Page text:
Today marks the seventh anniversary of the fall of Tunisia’s dictator Zine El Abidine Ben Ali. But instead of celebrating, Tunisians are out in the streets again. What went wrong?
The dictatorship established in the 1950s, which morphed into a police state in the later decades, banned politics and pushed citizens away from their country’s public affairs. The Tunisian revolution swept away that closure and created the Tunisian homo-politicus. Since January 2011, Tunisians have become incredibly politicised and the political system has been opened to all. Yet what the Revolution did not do was create a Tunisian homo-economicus. The Tunisian economy remained mismanaged.
Anger boiled over when the political opening reached its limits and that mismanagement was no longer tolerable.
In fact, the economic situation has worsened since 2011. The country’s public debt jumped from 39.2 percent of the GDP in 2010 to 60.6 percent in 2016. The Tunisian dinar, the local currency, lost around 40 percent of its value to the US dollar. Unemployment persisted, especially among youth (around 35 percent now).
The prices of basic goods have been continually rising. Tunisians of all walks of life complain that their living conditions are deteriorating and that they are unable to make ends meet each month.
This is the main trigger of today’s protests. And in a way, it was also the trigger of most of the demonstrations the country has witnessed for the past seven years. What sparked this wave of protests is the finance law which came into effect on January 1. The parliament passed the law last year and although it was discussed in the media, it did not catch the public’s eye. It was only when prices went up that people paid attention.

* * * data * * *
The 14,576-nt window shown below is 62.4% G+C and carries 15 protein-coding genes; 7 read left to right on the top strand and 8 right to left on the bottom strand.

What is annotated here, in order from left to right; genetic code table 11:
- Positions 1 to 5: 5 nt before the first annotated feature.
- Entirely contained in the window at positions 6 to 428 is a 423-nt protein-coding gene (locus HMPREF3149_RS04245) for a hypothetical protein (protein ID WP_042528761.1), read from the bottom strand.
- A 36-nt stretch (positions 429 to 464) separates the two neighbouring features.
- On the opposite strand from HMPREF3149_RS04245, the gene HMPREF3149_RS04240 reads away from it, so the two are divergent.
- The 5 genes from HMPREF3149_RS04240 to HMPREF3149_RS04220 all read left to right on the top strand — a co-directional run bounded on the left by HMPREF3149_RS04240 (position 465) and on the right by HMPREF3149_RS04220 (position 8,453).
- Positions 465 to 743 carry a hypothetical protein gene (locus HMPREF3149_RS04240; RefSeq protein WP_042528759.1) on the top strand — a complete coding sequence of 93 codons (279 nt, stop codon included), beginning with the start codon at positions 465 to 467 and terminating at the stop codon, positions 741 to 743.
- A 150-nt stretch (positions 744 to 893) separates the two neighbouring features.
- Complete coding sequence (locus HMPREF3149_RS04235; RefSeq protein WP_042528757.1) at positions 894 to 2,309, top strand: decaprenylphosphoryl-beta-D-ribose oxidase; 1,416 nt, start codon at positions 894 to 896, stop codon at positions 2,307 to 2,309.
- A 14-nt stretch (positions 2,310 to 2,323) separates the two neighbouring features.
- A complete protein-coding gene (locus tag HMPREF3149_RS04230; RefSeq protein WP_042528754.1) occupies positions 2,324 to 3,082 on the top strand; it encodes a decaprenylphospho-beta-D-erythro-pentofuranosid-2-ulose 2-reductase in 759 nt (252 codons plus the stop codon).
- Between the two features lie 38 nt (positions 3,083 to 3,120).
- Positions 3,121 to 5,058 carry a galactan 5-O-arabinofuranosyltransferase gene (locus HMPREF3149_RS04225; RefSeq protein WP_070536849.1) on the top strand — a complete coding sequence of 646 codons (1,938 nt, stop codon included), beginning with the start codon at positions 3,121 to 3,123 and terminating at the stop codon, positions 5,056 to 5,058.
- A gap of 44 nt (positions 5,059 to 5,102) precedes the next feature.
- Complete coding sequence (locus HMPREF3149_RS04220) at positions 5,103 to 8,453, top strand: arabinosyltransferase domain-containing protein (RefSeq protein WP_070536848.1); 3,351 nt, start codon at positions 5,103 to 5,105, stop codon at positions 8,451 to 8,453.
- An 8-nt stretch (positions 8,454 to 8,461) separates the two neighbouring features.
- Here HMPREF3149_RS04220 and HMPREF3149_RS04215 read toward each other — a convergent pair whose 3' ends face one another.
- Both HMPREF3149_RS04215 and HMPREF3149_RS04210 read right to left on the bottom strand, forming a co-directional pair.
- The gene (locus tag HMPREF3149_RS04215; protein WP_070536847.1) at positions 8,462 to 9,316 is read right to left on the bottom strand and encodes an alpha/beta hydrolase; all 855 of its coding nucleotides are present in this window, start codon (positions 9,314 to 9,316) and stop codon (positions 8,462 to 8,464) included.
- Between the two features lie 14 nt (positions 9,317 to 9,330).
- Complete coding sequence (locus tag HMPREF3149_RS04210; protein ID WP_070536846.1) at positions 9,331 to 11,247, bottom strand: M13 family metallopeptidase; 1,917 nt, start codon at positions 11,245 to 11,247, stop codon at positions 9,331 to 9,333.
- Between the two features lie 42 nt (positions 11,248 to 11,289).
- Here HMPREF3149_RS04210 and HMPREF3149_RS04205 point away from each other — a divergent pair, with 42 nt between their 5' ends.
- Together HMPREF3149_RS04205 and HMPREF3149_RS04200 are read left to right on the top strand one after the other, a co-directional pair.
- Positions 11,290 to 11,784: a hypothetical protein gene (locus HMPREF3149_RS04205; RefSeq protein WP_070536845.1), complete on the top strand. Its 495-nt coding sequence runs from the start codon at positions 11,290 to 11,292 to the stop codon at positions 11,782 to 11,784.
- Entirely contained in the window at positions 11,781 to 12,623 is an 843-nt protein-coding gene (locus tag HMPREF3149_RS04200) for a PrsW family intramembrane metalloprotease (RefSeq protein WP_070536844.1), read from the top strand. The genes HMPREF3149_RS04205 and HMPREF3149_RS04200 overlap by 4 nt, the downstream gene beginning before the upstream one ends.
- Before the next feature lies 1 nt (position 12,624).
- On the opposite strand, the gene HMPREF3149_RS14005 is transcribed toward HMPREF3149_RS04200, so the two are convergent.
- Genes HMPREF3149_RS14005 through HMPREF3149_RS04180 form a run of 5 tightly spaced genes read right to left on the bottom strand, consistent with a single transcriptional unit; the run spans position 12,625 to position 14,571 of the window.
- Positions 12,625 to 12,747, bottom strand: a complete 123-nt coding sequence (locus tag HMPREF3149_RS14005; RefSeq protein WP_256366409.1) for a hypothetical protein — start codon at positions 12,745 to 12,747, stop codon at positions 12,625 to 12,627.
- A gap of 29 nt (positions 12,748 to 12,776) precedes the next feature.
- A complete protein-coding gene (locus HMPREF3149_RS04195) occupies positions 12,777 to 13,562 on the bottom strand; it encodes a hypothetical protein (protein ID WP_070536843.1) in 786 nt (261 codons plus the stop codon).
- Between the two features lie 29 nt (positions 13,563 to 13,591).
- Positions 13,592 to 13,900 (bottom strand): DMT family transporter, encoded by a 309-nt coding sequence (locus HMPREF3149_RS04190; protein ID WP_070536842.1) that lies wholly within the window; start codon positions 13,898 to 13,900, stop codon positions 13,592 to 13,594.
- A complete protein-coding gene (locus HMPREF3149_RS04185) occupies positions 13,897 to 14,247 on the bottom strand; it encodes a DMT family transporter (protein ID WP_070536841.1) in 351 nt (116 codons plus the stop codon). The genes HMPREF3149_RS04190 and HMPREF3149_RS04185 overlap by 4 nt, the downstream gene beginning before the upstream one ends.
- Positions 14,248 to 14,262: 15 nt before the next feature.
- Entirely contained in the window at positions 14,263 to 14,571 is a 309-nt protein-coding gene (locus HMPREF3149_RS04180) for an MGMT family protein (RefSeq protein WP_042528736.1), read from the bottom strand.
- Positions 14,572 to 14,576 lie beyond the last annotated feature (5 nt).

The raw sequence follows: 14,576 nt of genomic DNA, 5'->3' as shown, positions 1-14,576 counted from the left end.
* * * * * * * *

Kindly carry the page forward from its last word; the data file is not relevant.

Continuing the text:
A group of mostly young activists launched a protest campaign against the law called “Fech Nestanaou” (What are we waiting for?). They were a few dozens whose means were limited to tags on walls and distributing tracts. The police, unreformed and still working with the Ben Ali-era methods, harassed, brutalised and arrested (briefly) many of them. A smear campaign against the movement followed.
But because of the latent anger, many people went out demonstrating, independently from “Fech Nestanaou”. Leftist political groups, some of them with anarchist tendencies, joined the movement as well. Protests spread in the streets of Tunis, Sfax, Jebeniana, Sousse, and other cities across the country. Criminal elements managed to take advantage of the situation and there were incidents of looting in some areas.
This latest crisis comes amid a larger one which has gripped the country since the fall of Ben Ali’s regime.
The elections of 2014 elevated two winners: centrist party Nidaa Tounes and the Islamist Ennahdha. Nidaa Tounes, whose political campaign was built on countering Ennahdha, accepted to form an alliance with the latter.
This led to a general disappointment among the party grassroots and a wave of resignations ensued. Then, when the party leader Beji Caid Essebsi left the party to become president of Tunisia, a succession crisis erupted and the party felt apart.
The alliance was, therefore, from the beginning, a weak one and based on mistrust. The “consensus”, which was mainly the result of agreements between Caid Essebsi and Ennahdha leader Rached Ghannouchi, could not go deep into the constituencies of the two parties. It remained purely nominal. Ministers and members of parliament were disconnected from their bases and many laws and measures they passed reflected their self-interest and had limited reach.